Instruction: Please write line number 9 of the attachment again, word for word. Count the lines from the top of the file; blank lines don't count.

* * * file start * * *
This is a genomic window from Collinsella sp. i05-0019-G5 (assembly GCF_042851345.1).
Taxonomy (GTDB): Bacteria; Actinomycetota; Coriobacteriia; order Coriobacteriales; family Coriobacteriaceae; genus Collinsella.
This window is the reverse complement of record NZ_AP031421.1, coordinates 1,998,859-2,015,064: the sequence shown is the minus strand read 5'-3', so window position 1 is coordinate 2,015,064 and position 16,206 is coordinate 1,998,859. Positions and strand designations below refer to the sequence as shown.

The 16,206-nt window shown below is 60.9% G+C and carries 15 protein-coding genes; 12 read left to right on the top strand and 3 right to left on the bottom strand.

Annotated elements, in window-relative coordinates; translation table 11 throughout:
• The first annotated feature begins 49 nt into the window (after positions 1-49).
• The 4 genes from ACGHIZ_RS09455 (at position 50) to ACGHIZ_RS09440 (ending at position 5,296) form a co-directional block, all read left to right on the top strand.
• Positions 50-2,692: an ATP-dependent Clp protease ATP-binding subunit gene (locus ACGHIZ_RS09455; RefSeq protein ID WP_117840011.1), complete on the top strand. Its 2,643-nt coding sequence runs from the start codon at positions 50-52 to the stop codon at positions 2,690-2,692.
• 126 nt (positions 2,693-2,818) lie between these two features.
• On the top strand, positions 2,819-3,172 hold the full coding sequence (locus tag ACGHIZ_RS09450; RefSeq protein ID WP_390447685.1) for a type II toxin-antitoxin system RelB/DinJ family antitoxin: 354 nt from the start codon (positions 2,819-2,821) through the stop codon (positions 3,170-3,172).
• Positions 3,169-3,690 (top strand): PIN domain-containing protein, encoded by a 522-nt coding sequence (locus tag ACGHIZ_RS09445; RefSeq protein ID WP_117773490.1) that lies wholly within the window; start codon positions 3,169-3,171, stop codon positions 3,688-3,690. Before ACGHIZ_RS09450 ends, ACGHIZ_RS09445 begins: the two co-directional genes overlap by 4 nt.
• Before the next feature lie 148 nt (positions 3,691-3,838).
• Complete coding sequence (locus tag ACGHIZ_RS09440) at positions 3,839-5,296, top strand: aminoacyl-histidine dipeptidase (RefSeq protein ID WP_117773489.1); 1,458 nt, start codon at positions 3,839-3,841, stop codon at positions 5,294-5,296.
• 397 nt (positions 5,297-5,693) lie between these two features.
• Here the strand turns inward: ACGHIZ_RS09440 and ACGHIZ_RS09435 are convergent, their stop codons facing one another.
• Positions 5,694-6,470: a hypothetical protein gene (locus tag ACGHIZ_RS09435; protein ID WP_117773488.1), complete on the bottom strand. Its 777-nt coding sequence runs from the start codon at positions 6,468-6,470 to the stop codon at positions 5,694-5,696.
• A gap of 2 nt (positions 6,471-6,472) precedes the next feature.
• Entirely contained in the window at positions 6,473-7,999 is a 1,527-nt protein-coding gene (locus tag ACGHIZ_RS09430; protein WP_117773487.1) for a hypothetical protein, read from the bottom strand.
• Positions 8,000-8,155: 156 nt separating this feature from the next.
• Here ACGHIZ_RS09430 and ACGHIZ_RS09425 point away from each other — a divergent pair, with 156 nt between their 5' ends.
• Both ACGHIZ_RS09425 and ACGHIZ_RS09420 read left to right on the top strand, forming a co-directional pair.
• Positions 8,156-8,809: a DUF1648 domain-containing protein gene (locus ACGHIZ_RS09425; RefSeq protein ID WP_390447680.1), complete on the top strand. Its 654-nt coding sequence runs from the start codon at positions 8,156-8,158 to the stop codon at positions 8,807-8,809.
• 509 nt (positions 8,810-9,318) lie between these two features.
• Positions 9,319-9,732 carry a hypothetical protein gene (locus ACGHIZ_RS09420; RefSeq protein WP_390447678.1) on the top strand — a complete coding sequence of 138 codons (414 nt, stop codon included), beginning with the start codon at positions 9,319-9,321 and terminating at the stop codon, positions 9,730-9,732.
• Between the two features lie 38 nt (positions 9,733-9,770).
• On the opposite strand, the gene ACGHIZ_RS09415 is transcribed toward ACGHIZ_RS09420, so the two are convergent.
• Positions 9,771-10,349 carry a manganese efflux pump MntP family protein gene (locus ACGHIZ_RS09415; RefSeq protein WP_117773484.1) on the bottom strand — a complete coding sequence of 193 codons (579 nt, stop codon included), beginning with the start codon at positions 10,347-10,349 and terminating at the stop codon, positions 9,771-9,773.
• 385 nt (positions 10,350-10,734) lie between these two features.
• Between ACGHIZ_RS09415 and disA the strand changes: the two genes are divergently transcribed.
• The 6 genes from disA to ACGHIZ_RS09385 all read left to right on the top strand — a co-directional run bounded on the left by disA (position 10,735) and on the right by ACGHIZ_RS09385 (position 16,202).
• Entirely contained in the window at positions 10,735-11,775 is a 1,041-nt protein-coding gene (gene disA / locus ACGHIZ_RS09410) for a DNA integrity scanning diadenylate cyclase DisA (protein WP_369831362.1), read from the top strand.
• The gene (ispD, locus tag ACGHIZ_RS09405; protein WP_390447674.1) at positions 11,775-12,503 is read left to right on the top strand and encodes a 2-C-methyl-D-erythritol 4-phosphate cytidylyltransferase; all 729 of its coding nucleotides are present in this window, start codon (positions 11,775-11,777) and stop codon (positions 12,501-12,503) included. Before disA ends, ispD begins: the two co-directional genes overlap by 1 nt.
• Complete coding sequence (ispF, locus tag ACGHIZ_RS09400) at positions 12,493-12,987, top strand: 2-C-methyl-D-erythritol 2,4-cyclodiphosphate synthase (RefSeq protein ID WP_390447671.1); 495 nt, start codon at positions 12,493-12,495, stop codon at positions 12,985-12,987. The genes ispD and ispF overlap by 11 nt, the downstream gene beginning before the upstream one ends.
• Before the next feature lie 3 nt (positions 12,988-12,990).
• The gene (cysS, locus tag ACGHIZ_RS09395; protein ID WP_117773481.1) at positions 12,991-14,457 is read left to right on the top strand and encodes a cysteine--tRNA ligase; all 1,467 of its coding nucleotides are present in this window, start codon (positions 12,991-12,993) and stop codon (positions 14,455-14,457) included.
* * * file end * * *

• 126 nt (positions 2,693-2,818) lie between these two features.